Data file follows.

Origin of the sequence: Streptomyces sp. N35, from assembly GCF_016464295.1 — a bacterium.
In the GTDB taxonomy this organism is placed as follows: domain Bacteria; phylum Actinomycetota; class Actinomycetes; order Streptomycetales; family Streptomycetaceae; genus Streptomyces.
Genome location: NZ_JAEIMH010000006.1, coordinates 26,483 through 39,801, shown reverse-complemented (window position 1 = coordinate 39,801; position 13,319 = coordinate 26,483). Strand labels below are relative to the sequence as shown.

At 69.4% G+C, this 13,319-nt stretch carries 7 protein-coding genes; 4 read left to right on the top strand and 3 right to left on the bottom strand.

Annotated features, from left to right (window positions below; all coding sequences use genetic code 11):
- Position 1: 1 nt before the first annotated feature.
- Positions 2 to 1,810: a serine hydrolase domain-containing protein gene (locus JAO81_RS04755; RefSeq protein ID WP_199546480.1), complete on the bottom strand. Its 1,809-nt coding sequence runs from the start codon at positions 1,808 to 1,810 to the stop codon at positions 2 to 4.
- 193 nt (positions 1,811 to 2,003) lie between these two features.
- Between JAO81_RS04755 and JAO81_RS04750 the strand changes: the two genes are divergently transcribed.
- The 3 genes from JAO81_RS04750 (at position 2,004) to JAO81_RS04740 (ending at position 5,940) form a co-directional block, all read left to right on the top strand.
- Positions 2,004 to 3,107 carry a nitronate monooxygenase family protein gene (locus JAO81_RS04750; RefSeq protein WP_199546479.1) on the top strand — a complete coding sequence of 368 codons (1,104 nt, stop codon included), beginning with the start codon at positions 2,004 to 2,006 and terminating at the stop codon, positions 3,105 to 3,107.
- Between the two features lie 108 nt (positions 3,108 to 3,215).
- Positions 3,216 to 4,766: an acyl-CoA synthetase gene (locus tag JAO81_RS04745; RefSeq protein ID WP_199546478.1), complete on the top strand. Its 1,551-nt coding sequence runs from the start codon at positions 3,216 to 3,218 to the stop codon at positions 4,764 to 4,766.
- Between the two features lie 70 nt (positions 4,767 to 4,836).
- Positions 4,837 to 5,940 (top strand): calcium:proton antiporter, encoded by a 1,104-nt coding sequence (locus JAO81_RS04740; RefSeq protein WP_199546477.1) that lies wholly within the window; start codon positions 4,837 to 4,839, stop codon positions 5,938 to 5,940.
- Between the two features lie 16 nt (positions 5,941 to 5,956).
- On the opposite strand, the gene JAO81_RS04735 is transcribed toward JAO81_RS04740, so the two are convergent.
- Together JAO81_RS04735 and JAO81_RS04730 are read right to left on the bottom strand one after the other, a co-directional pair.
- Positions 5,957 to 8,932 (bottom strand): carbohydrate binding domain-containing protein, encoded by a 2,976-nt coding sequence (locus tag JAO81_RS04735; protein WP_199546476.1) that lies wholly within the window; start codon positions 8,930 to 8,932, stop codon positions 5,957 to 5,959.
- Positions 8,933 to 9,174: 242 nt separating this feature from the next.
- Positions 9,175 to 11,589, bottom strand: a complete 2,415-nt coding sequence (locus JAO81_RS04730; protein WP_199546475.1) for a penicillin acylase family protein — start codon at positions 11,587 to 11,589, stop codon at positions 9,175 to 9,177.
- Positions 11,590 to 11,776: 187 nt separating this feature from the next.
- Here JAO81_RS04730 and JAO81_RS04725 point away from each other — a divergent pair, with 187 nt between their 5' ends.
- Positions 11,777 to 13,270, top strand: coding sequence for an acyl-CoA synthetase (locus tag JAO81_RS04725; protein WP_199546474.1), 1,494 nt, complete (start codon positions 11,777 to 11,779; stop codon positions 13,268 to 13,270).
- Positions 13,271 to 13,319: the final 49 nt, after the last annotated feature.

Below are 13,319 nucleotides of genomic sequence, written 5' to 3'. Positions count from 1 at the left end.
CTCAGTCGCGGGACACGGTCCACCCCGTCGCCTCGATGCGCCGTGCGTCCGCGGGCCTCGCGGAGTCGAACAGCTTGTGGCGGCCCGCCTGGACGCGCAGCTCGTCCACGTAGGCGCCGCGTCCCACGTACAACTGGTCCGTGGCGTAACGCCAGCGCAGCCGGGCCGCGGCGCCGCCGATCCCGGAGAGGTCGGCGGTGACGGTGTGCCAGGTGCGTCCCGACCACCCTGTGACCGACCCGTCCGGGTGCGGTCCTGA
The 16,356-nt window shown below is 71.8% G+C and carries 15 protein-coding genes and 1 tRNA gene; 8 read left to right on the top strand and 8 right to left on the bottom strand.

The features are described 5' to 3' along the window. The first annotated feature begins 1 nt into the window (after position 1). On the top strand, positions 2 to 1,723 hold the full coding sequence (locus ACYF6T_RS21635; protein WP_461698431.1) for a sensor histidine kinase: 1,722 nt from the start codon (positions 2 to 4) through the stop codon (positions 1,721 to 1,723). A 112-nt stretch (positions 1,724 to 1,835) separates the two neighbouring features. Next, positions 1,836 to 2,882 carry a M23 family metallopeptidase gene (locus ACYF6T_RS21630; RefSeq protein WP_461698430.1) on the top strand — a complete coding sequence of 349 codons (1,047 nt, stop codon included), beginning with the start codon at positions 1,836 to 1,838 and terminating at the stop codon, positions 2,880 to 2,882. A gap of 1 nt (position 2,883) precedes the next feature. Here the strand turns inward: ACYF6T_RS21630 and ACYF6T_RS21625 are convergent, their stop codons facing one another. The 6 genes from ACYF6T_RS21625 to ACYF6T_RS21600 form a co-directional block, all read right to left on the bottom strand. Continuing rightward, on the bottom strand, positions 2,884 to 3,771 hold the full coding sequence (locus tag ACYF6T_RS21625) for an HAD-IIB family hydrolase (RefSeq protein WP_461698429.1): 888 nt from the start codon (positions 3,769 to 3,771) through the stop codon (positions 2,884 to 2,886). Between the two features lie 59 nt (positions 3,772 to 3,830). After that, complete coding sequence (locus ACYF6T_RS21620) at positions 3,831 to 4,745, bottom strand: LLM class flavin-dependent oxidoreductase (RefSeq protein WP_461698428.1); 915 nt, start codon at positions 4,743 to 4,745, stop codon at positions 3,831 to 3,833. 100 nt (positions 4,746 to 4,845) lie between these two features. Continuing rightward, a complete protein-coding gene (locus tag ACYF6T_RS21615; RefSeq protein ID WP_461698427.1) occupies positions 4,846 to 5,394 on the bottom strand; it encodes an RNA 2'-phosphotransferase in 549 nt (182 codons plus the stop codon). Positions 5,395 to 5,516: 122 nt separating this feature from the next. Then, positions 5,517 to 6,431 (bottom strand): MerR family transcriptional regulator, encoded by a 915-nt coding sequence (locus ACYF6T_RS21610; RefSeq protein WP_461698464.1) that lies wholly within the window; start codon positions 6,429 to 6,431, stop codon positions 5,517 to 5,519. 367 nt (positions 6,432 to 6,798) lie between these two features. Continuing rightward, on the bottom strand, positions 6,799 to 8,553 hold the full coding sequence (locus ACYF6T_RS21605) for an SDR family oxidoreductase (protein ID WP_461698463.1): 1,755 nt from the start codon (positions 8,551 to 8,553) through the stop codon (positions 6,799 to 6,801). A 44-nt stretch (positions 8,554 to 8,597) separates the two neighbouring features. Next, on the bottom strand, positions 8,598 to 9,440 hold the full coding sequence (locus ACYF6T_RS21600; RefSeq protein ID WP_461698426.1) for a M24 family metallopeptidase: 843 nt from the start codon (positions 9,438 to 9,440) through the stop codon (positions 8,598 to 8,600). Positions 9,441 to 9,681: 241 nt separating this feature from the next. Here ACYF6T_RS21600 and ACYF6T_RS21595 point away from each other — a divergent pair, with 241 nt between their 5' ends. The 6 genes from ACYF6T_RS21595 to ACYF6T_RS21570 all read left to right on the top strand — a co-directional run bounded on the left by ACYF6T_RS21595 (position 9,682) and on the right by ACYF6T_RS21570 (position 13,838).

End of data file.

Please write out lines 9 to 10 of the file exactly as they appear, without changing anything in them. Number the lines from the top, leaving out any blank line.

- Between JAO81_RS04755 and JAO81_RS04750 the strand changes: the two genes are divergently transcribed.
- The 3 genes from JAO81_RS04750 (at position 2,004) to JAO81_RS04740 (ending at position 5,940) form a co-directional block, all read left to right on the top strand.